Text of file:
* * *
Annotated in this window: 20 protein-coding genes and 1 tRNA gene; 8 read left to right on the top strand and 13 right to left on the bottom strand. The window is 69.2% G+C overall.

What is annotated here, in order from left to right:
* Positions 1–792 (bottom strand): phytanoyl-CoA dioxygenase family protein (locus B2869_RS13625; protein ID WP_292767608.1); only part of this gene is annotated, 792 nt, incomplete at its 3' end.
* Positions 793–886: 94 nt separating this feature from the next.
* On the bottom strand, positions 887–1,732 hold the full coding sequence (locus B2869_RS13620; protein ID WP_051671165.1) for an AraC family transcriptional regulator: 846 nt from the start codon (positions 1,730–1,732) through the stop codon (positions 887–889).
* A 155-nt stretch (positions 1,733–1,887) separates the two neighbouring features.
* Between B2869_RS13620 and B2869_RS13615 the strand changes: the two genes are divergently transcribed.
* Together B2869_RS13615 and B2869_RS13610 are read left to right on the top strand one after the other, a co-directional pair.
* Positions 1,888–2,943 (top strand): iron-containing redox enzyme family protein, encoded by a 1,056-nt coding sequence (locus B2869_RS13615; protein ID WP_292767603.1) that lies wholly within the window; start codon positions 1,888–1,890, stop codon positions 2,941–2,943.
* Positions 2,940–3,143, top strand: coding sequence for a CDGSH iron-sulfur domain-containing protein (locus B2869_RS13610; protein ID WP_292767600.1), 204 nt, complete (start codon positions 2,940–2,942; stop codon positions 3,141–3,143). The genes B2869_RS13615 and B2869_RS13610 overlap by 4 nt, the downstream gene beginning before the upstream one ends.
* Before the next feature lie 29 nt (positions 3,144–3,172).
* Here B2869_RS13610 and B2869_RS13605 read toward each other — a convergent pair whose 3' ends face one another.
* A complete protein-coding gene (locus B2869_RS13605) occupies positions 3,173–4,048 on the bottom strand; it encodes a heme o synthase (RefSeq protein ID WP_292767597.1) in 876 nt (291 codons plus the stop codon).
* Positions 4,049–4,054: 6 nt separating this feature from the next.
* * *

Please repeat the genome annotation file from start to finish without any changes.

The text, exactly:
Annotated in this window: 20 protein-coding genes and 1 tRNA gene; 8 read left to right on the top strand and 13 right to left on the bottom strand. The window is 69.2% G+C overall.

What is annotated here, in order from left to right:
* Positions 1–792 (bottom strand): phytanoyl-CoA dioxygenase family protein (locus B2869_RS13625; protein ID WP_292767608.1); only part of this gene is annotated, 792 nt, incomplete at its 3' end.
* Positions 793–886: 94 nt separating this feature from the next.
* On the bottom strand, positions 887–1,732 hold the full coding sequence (locus B2869_RS13620; protein ID WP_051671165.1) for an AraC family transcriptional regulator: 846 nt from the start codon (positions 1,730–1,732) through the stop codon (positions 887–889).
* A 155-nt stretch (positions 1,733–1,887) separates the two neighbouring features.
* Between B2869_RS13620 and B2869_RS13615 the strand changes: the two genes are divergently transcribed.
* Together B2869_RS13615 and B2869_RS13610 are read left to right on the top strand one after the other, a co-directional pair.
* Positions 1,888–2,943 (top strand): iron-containing redox enzyme family protein, encoded by a 1,056-nt coding sequence (locus B2869_RS13615; protein ID WP_292767603.1) that lies wholly within the window; start codon positions 1,888–1,890, stop codon positions 2,941–2,943.
* Positions 2,940–3,143, top strand: coding sequence for a CDGSH iron-sulfur domain-containing protein (locus B2869_RS13610; protein ID WP_292767600.1), 204 nt, complete (start codon positions 2,940–2,942; stop codon positions 3,141–3,143). The genes B2869_RS13615 and B2869_RS13610 overlap by 4 nt, the downstream gene beginning before the upstream one ends.
* Before the next feature lie 29 nt (positions 3,144–3,172).
* Here B2869_RS13610 and B2869_RS13605 read toward each other — a convergent pair whose 3' ends face one another.
* A complete protein-coding gene (locus B2869_RS13605) occupies positions 3,173–4,048 on the bottom strand; it encodes a heme o synthase (RefSeq protein ID WP_292767597.1) in 876 nt (291 codons plus the stop codon).
* Positions 4,049–4,054: 6 nt separating this feature from the next.